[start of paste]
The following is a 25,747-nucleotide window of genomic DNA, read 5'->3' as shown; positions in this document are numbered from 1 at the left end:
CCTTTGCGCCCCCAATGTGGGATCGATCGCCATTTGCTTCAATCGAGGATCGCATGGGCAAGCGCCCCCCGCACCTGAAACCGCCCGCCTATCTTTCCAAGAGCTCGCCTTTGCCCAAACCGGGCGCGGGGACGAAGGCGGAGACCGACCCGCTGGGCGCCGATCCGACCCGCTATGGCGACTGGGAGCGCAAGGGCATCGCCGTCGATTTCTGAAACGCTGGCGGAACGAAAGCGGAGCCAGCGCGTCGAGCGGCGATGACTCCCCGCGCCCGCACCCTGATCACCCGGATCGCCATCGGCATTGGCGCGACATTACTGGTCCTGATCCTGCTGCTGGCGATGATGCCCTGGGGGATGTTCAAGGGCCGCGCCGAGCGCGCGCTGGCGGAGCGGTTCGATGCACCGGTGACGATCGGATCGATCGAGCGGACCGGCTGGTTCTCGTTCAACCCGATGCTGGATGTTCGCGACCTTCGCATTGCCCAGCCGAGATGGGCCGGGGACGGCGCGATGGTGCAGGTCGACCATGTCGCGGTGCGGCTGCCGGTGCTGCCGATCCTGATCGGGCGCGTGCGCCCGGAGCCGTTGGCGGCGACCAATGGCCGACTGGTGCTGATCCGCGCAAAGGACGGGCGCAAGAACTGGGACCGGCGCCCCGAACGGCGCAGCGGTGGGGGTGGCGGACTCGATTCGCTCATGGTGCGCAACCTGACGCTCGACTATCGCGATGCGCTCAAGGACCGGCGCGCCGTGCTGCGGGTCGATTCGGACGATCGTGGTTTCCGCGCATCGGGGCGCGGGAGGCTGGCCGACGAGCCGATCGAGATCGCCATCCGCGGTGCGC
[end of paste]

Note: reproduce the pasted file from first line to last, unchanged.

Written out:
The following is a 25,747-nucleotide window of genomic DNA, read 5'->3' as shown; positions in this document are numbered from 1 at the left end:
CCTTTGCGCCCCCAATGTGGGATCGATCGCCATTTGCTTCAATCGAGGATCGCATGGGCAAGCGCCCCCCGCACCTGAAACCGCCCGCCTATCTTTCCAAGAGCTCGCCTTTGCCCAAACCGGGCGCGGGGACGAAGGCGGAGACCGACCCGCTGGGCGCCGATCCGACCCGCTATGGCGACTGGGAGCGCAAGGGCATCGCCGTCGATTTCTGAAACGCTGGCGGAACGAAAGCGGAGCCAGCGCGTCGAGCGGCGATGACTCCCCGCGCCCGCACCCTGATCACCCGGATCGCCATCGGCATTGGCGCGACATTACTGGTCCTGATCCTGCTGCTGGCGATGATGCCCTGGGGGATGTTCAAGGGCCGCGCCGAGCGCGCGCTGGCGGAGCGGTTCGATGCACCGGTGACGATCGGATCGATCGAGCGGACCGGCTGGTTCTCGTTCAACCCGATGCTGGATGTTCGCGACCTTCGCATTGCCCAGCCGAGATGGGCCGGGGACGGCGCGATGGTGCAGGTCGACCATGTCGCGGTGCGGCTGCCGGTGCTGCCGATCCTGATCGGGCGCGTGCGCCCGGAGCCGTTGGCGGCGACCAATGGCCGACTGGTGCTGATCCGCGCAAAGGACGGGCGCAAGAACTGGGACCGGCGCCCCGAACGGCGCAGCGGTGGGGGTGGCGGACTCGATTCGCTCATGGTGCGCAACCTGACGCTCGACTATCGCGATGCGCTCAAGGACCGGCGCGCCGTGCTGCGGGTCGATTCGGACGATCGTGGTTTCCGCGCATCGGGGCGCGGGAGGCTGGCCGACGAGCCGATCGAGATCGCCATCCGCGGTGCGC